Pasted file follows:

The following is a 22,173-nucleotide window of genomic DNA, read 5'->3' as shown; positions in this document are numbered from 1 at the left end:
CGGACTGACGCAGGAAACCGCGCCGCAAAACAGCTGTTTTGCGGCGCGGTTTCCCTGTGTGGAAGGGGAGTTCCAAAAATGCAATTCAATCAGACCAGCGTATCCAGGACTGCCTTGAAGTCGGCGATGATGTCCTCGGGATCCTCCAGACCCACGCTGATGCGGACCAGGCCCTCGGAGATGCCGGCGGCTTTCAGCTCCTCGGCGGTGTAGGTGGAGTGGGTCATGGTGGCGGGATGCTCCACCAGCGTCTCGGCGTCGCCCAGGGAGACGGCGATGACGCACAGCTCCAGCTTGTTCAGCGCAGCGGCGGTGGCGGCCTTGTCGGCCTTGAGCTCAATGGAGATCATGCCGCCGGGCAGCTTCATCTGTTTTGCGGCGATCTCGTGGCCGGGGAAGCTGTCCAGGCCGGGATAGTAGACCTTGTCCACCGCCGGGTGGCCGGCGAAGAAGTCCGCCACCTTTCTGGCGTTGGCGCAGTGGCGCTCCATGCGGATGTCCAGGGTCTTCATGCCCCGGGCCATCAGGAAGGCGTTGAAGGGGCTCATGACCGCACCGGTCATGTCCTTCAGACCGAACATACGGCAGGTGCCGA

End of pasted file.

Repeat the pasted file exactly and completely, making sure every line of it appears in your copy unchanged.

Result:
The following is a 22,173-nucleotide window of genomic DNA, read 5'->3' as shown; positions in this document are numbered from 1 at the left end:
CGGACTGACGCAGGAAACCGCGCCGCAAAACAGCTGTTTTGCGGCGCGGTTTCCCTGTGTGGAAGGGGAGTTCCAAAAATGCAATTCAATCAGACCAGCGTATCCAGGACTGCCTTGAAGTCGGCGATGATGTCCTCGGGATCCTCCAGACCCACGCTGATGCGGACCAGGCCCTCGGAGATGCCGGCGGCTTTCAGCTCCTCGGCGGTGTAGGTGGAGTGGGTCATGGTGGCGGGATGCTCCACCAGCGTCTCGGCGTCGCCCAGGGAGACGGCGATGACGCACAGCTCCAGCTTGTTCAGCGCAGCGGCGGTGGCGGCCTTGTCGGCCTTGAGCTCAATGGAGATCATGCCGCCGGGCAGCTTCATCTGTTTTGCGGCGATCTCGTGGCCGGGGAAGCTGTCCAGGCCGGGATAGTAGACCTTGTCCACCGCCGGGTGGCCGGCGAAGAAGTCCGCCACCTTTCTGGCGTTGGCGCAGTGGCGCTCCATGCGGATGTCCAGGGTCTTCATGCCCCGGGCCATCAGGAAGGCGTTGAAGGGGCTCATGACCGCACCGGTCATGTCCTTCAGACCGAACATACGGCAGGTGCCGA